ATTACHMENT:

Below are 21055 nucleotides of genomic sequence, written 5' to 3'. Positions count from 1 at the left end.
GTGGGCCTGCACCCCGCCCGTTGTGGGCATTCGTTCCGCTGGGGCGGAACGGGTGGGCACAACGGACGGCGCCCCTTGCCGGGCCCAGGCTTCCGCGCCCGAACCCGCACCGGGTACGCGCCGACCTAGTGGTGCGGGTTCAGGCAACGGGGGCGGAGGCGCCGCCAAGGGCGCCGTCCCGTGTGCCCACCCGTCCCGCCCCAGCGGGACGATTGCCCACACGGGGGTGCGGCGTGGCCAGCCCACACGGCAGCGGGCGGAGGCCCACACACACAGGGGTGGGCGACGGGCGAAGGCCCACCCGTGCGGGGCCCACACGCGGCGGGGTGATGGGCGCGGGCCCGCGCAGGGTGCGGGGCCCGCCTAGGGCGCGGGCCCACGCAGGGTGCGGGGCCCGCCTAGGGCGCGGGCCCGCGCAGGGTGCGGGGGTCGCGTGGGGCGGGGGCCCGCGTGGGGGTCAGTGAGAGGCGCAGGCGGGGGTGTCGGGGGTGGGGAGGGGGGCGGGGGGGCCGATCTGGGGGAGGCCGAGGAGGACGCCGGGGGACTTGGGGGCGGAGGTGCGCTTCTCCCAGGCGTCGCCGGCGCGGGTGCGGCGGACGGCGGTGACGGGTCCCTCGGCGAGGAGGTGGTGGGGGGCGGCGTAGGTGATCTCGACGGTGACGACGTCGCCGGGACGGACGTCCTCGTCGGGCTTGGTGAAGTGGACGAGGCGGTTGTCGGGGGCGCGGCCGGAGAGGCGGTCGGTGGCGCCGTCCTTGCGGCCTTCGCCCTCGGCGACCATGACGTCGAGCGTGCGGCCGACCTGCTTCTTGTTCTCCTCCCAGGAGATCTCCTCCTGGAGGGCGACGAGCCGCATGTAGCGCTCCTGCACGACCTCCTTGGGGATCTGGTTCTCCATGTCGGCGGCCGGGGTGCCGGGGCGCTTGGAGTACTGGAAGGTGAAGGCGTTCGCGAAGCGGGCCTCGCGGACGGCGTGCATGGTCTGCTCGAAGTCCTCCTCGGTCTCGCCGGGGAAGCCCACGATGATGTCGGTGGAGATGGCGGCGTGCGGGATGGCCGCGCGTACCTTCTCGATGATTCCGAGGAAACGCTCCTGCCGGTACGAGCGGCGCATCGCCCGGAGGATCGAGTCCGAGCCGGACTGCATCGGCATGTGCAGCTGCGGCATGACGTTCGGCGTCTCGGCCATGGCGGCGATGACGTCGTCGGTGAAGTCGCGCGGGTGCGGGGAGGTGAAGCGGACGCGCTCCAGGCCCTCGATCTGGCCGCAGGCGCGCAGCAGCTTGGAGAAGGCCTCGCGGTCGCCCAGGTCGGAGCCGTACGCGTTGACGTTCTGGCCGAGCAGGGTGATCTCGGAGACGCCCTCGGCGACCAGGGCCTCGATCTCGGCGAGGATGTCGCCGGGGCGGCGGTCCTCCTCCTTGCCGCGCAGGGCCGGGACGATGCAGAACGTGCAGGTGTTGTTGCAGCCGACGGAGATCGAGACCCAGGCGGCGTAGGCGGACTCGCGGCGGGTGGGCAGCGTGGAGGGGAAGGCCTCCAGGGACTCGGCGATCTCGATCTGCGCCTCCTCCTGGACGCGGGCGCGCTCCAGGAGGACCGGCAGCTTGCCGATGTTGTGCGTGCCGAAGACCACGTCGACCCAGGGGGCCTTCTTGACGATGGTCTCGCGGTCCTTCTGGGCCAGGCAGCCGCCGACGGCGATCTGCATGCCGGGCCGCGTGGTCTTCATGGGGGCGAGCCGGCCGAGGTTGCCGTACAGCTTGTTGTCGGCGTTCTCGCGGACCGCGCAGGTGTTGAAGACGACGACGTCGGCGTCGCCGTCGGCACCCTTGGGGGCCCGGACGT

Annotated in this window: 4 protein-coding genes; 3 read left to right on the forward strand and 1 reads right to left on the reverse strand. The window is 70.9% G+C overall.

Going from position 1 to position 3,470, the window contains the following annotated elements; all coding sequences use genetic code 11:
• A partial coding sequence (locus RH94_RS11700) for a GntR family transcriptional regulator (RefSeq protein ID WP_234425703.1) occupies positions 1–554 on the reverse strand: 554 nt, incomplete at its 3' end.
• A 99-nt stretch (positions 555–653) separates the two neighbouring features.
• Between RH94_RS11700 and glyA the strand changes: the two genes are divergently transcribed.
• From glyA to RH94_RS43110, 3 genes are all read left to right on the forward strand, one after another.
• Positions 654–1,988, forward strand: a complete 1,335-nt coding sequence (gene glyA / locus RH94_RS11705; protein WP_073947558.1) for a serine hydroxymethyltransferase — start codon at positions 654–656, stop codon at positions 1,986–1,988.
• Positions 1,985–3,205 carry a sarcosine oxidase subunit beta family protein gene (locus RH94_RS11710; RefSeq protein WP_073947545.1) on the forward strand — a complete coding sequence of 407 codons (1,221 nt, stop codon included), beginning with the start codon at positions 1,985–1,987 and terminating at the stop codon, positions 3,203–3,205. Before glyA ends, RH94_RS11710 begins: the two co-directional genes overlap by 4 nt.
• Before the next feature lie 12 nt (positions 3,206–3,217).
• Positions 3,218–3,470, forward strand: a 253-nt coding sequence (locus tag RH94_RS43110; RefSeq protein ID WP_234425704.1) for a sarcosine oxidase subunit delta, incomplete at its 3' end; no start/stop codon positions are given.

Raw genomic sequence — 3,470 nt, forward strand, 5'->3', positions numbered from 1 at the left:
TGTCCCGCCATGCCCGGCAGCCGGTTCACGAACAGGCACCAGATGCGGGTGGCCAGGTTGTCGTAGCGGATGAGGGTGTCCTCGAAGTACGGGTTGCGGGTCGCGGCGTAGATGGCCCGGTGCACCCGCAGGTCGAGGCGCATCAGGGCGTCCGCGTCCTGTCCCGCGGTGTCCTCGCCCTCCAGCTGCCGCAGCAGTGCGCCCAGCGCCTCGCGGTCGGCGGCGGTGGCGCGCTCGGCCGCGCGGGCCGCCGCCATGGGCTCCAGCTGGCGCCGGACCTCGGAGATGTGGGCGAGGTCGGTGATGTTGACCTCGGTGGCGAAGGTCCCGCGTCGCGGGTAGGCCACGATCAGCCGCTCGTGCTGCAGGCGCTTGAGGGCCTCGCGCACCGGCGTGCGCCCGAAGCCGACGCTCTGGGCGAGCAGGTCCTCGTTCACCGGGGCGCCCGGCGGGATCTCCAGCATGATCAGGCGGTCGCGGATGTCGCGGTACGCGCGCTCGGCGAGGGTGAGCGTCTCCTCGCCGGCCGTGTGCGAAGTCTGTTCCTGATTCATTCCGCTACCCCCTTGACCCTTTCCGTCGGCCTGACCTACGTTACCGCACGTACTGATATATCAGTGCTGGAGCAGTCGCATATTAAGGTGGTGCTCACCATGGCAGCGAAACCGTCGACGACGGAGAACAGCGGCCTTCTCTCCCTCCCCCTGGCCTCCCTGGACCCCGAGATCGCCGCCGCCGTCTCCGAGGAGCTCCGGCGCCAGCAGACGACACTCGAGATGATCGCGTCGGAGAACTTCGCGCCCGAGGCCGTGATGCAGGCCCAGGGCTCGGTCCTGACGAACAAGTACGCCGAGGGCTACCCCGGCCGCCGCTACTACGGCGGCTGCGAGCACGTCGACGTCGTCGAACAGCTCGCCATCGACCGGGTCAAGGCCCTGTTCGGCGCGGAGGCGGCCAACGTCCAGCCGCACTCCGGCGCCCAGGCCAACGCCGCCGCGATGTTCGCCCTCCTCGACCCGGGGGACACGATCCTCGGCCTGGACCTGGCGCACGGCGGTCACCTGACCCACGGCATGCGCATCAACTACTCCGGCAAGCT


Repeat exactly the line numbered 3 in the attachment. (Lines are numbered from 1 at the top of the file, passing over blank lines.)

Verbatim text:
Annotated in this window: 4 protein-coding genes; 3 read left to right on the forward strand and 1 reads right to left on the reverse strand. The window is 70.9% G+C overall.